In between the filing of the papers
and the serving of the papers,
there is knitting.
Then there is the appearance.
In between the filling out of forms
and the division of property
and going to court for the decree,
there is knitting.
My husband says sometimes
the ticking of my needles
is the only way he can fall asleep,
there on the couch.
Every night I sit on the floor,
eyes on dull points periodic
in yarn, measuring time
by a hand, a foot, a yard, a span,
listening for that moment
when his breathing changes
and he’s gone.






Black yarn absorbs light, color,
the needle-tips as my hands work
*K2P2 and the fabric
grows, slowly as an interstellar
hole, gravity’s magic taking in
everything I should have seen
light-years away.     Why do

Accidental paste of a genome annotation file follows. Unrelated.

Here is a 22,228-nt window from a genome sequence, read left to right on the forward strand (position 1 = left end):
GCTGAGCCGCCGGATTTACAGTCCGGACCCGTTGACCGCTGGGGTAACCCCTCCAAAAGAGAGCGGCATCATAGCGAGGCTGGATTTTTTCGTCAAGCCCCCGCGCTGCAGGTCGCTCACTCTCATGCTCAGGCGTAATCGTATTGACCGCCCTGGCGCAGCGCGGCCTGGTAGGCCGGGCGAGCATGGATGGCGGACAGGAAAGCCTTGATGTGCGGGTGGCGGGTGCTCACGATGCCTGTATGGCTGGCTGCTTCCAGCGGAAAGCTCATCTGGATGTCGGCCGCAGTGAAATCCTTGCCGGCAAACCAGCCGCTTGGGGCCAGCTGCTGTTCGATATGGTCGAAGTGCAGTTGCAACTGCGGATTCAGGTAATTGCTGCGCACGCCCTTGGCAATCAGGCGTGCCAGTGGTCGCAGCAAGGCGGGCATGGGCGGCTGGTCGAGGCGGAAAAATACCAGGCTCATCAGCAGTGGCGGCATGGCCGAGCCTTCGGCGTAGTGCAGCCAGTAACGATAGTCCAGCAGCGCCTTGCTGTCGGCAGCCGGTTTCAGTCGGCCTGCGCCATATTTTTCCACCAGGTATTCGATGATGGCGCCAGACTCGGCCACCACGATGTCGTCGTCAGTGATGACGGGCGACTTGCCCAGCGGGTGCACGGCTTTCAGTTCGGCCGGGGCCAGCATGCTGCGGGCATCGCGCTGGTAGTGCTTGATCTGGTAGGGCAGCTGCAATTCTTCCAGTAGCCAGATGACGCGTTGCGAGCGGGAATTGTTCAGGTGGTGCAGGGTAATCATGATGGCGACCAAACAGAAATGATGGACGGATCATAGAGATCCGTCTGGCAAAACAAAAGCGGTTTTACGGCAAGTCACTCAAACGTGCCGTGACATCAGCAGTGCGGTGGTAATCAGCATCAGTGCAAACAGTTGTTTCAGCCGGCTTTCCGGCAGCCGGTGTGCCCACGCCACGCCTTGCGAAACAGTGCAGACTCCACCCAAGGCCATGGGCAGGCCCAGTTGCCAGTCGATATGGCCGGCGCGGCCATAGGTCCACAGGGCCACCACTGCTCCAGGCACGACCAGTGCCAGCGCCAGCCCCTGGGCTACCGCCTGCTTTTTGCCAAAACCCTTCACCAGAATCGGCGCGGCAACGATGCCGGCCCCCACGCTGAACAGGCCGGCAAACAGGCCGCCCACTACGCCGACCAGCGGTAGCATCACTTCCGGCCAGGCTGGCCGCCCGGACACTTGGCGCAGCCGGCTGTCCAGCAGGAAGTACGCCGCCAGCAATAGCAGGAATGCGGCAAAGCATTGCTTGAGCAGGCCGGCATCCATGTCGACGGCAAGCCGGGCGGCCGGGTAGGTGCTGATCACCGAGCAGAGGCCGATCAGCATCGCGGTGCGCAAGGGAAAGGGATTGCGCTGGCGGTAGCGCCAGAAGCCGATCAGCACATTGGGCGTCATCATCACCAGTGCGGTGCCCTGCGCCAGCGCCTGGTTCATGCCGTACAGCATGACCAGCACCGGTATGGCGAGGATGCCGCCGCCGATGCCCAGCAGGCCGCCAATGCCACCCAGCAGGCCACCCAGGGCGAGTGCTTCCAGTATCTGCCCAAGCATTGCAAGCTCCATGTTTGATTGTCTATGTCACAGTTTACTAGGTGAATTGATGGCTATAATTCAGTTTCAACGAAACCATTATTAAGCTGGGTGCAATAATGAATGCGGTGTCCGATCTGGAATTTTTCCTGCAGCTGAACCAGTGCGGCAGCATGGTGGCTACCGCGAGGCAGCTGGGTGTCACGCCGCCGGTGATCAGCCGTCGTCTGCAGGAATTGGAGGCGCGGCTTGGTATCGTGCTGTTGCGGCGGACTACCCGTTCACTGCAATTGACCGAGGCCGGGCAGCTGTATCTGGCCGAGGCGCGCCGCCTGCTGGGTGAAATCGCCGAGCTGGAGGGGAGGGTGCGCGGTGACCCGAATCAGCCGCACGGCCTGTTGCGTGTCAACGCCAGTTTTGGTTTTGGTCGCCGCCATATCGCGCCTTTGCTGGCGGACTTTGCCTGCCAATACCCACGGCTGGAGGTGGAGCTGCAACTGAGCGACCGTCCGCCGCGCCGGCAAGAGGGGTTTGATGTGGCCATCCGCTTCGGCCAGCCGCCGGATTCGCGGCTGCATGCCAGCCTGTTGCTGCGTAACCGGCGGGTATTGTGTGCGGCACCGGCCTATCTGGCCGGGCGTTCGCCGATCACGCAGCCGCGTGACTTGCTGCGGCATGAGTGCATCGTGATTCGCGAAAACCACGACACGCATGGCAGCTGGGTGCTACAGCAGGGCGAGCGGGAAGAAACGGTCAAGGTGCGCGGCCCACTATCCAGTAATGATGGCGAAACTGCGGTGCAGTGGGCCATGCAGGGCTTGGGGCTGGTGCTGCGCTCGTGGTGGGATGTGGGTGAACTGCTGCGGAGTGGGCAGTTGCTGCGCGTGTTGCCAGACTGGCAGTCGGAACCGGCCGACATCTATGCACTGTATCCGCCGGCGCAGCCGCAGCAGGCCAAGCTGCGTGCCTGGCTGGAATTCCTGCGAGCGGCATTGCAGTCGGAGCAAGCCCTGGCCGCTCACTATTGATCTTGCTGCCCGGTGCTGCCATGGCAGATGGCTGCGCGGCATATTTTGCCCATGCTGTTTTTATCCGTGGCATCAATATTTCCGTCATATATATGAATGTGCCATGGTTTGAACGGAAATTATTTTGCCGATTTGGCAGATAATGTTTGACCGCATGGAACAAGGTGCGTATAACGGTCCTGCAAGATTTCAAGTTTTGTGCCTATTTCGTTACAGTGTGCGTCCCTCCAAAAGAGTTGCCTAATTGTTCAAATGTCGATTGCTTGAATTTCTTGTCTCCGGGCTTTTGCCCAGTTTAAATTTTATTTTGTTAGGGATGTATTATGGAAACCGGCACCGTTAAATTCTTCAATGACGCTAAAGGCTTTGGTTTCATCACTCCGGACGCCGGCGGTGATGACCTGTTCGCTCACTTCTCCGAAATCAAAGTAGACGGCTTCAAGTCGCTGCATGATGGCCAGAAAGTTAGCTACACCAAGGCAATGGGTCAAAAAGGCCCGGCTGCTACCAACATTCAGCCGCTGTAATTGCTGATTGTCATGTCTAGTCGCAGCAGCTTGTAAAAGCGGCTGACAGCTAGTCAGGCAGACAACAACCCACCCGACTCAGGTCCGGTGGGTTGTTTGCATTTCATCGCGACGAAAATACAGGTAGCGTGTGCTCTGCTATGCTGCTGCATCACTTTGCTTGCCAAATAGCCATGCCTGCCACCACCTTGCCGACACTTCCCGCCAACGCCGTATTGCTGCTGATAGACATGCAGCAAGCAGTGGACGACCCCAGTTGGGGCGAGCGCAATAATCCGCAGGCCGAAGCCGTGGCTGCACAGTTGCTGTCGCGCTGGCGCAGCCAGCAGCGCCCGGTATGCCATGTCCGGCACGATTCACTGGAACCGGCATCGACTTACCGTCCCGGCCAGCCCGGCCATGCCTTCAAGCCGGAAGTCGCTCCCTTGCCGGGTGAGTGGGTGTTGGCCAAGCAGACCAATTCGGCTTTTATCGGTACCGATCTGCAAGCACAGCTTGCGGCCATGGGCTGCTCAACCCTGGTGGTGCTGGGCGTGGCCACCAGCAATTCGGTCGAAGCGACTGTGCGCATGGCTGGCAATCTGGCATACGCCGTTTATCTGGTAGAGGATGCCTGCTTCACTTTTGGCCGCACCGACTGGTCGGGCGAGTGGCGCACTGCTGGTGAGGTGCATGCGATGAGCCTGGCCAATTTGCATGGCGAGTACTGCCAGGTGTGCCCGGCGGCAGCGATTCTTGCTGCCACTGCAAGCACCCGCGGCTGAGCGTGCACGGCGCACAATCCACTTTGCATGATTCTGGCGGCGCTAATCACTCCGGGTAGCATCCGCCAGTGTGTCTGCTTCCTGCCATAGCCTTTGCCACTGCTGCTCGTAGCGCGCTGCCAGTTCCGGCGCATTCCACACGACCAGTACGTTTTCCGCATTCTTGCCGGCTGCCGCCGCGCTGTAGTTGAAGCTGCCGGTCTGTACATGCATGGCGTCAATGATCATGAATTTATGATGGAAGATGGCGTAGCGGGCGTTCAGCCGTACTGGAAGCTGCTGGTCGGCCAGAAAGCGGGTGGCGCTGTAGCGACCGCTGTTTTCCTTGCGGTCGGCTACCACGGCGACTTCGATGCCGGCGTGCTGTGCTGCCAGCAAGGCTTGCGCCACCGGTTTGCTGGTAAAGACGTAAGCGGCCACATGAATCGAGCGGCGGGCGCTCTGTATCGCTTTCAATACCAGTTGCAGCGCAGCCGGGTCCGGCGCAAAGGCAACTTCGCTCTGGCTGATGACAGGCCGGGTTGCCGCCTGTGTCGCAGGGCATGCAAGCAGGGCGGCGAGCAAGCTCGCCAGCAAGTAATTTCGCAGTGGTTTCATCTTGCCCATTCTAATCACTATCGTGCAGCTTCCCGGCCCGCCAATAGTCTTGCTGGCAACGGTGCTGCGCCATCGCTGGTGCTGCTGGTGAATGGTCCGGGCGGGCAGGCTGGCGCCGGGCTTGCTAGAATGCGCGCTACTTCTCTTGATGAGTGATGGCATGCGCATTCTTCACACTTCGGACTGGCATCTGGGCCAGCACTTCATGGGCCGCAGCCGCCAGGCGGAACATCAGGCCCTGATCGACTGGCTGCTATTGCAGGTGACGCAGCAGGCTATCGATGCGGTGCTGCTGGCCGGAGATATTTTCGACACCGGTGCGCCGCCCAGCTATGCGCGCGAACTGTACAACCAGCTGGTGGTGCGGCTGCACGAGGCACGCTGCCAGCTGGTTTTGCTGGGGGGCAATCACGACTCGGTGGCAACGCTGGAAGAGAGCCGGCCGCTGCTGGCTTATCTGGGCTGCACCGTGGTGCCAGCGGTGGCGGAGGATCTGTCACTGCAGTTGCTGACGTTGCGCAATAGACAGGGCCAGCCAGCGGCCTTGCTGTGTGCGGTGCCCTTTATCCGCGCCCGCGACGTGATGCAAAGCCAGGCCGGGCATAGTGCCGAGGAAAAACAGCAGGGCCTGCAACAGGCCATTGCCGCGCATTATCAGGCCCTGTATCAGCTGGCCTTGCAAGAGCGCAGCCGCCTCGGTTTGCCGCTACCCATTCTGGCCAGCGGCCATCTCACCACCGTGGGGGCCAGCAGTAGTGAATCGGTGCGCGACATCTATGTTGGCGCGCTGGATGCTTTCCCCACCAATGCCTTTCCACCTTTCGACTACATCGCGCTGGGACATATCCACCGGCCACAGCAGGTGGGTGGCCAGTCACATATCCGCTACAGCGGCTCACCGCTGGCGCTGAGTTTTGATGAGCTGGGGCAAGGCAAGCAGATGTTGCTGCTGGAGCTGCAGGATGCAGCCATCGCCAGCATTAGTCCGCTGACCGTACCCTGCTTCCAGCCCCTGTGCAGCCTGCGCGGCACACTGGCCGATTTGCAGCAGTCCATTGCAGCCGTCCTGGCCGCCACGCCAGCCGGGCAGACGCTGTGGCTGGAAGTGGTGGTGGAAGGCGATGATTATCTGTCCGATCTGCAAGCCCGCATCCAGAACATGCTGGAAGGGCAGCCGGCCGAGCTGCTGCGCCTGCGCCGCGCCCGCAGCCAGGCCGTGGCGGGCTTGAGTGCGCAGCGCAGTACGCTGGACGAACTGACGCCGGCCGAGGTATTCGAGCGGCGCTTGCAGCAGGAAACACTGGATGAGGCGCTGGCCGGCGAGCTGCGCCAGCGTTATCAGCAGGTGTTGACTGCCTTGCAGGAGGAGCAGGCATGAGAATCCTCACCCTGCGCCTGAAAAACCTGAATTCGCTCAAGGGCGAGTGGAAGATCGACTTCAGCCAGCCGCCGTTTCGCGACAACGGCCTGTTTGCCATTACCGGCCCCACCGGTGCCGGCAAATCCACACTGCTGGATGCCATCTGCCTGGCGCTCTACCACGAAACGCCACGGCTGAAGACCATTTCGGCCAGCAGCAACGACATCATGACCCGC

we lie on our backs and gaze into
the abyss, wishing on glimpses
of rubble raining into nothingness?
Why fall into darkness with love’s soft oh?
Repeat from * to end of row.
Ribbing’s supposed to stretch.
Why don’t we see we’ve dropped a stitch
until the gap expands
and the universe unravels in our hands?






washed into hardness,
hopelessly bright

one kind of goodwill
become another,

rings chained heavily
as armor or parable
of being,

plastic enough to tuck
around the world
as if

blue water and icecap
weren’t warm





DANA SONNENSCHEIN is a full professor at Southern Connecticut State University, where she teaches literature and creative writing.  Her publications include the poetry collections Bear Country, Natural Forms, No Angels But These, and Corvus (2003) as well as individual poems in journals such as Epoch and Feminist Studies




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